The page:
High-Performance Fluids

RohMax shows the way to efficient systems.

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When your engineering team goes back to their virtual drawing board to reroute an excavator’s hydraulic system to try to increase its efficiency by 1%, they may overlook a relatively simple solution: the hydraulic fluid itself.

Earlier this year RohMax, a German-based global supplier of lubricant additives and refinery chemicals, introduced Maximum Efficiency Hydraulic Fluid (MEHF), a new performance level in fluid formulation that offers improvements in hydraulic pump efficiency.

For OEMs, specifying oil that meets MEHF recommendations can deliver improved pump efficiency, which RohMax reports can be as high as 10% or better. By simply changing the hydraulic fluid, smaller pumps can be used to supply equivalent amounts of power.

By focusing on ISO viscosity grades, MEHF products are formulated to minimize mechanical energy losses at low temperatures and to reduce internal pump leakage under the high pressure/high temperature operating conditions common in modern machinery.

MEHF is the result of extensive research by RohMax’s oil additive experts. Introducing the concept has been a unique process for the company, which usually operates behind the scenes as far as the end-user is concerned. Attending ConExpo Con/Agg in March “was an interesting venue for us,” says Doug Placek, global product manager, RohMax USA , Horsham , PA. “We weren’t really there to sell anything or promote our products. We were there to educate OEMs and end-users about this new level of high-performance in hydraulic fluid.”

Placek’s group was also there to conduct interviews with show attendees to learn how they buy — and think about — hydraulic fluid. By the end of the show they had completed hundreds of brief interviews. While the typical response was “oil is oil,” there was a significant percentage of end-users who shop for fluid that has high performance features.

Yet, Placek says, end-users are generally very receptive to the concept of switching to a high-performance fluid if there is a real advantage they look to the OEM for guidance in hydraulic fluid selection. Even with a higher price, “if the OEM recommends it as a preferred component for their total hydraulic system, or says they have to use it to maintain the warranty, MEHF will be adopted quickly.”

RohMax’s educational process must target all of the groups in the marketplace at once, says Placek. “We’ll talk to an end user, who says ‘this oil sounds great. Does my OEM recommend it?’ However, when we promote it to the OEMs, they say, ‘this sounds great, what oil company is making it so I can test it?’ So we talk to the oil companies, RohMax’s natural customers, and they want to know what customer group is asking for it. It’s is a very reasonable line of responses, so we need to address all three groups at once.”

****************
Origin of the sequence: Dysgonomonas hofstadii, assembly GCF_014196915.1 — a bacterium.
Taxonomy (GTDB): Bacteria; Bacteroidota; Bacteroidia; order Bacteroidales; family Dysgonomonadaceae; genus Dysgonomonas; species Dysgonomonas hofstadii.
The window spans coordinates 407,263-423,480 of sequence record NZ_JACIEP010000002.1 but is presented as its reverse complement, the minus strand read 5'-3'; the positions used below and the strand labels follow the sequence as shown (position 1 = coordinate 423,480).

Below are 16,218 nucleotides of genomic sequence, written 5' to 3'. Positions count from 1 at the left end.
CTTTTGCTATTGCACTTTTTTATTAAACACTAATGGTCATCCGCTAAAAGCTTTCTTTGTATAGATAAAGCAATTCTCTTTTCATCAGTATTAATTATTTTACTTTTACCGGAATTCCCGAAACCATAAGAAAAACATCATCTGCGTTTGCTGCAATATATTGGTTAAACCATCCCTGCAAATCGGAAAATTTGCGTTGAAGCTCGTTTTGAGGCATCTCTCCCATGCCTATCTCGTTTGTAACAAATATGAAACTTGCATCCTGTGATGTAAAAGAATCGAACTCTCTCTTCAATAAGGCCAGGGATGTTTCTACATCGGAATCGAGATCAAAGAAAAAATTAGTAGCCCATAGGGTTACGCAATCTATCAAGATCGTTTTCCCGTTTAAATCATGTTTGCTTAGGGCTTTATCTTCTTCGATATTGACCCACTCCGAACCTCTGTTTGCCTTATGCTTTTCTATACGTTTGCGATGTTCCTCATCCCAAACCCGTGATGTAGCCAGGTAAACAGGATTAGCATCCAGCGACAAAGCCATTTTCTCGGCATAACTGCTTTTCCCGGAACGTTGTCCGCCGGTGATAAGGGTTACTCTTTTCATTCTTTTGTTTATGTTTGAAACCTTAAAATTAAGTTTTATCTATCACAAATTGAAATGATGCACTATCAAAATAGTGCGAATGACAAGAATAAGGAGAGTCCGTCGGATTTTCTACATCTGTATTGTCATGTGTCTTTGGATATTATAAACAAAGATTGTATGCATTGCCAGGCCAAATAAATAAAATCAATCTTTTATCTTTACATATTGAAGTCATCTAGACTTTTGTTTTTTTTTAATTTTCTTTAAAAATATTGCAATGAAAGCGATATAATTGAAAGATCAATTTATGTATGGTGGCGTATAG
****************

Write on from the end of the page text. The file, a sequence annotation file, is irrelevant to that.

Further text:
But it’s not only the end-users who think “oil is oil.” RohMax’s biggest educational effort will by necessity be directed at the equipment manufacturer, whose mechanical engineers are experts in equipment design and hardware rather than fluid formulas. A large amount of fluid performance data is now available to enable the design engineers to apply MEHF to their particular application.

The oil companies recognize the value in MEHF, and can produce whatever formula is in demand. The technology has been in use for many years in cold climates like Scandinavia , it can be introduced into moderate and hot climates whenever OEMs and end-users decide to adopt it. It can be used in new and old equipment models from nearly any manufacturer.

The biggest challenge with MEHF may be that the introduction of this technology is not driven by any regulations. It can help save fuel and reduce emissions, but it will take an internal specification effort by the OEM to bring this productivity improvement to the marketplace. It’s just not on the OEM’s must-do list right now.”

RohMax’s website (www.mehf.com) includes a number of papers and tools to show potential customers what MEHF can do for them. “Operations that are mild, or intermittent, say a hydraulic lift on the back of a truck, will find they don’t need high-performance hydraulic fluid; it’s overkill. But for hardworking mobile equipment or operations that run 24 hours a day, the energy savings would be significant.”

How to begin?

OEMs can get involved in a number of different ways.

“If you want to make use of this performance advantage today, talk to your preferred supplier about MEHF oil and determine what product they have that meets the MEHF performance definition. We recommend a fluid with a high viscosity index and good shear stability, and we’ve developed guidelines that will enable you to find a fluid that will deliver the best performance. Most oil marketers have high viscosity index products; some are higher than others, while some are more shear stable. There are a number of good choices on the market right now.”

Another way would be to contact RohMax. However, says Placek, “we are trying to stay neutral, and not promote any one oil company’s product, as we supply additives and technology to most of them. With our MEHF program, we really just want raise the awareness of the performance benefit that can be achieved by taking a close look at hydraulic fluid.”

Many OEMs offer their own private-label engine oils and hydraulic fluids. “If an OEM wants to design their own fluid, to differentiate themselves in the marketplace, and needs to know more about formulation details, we are happy to supply that, as well.”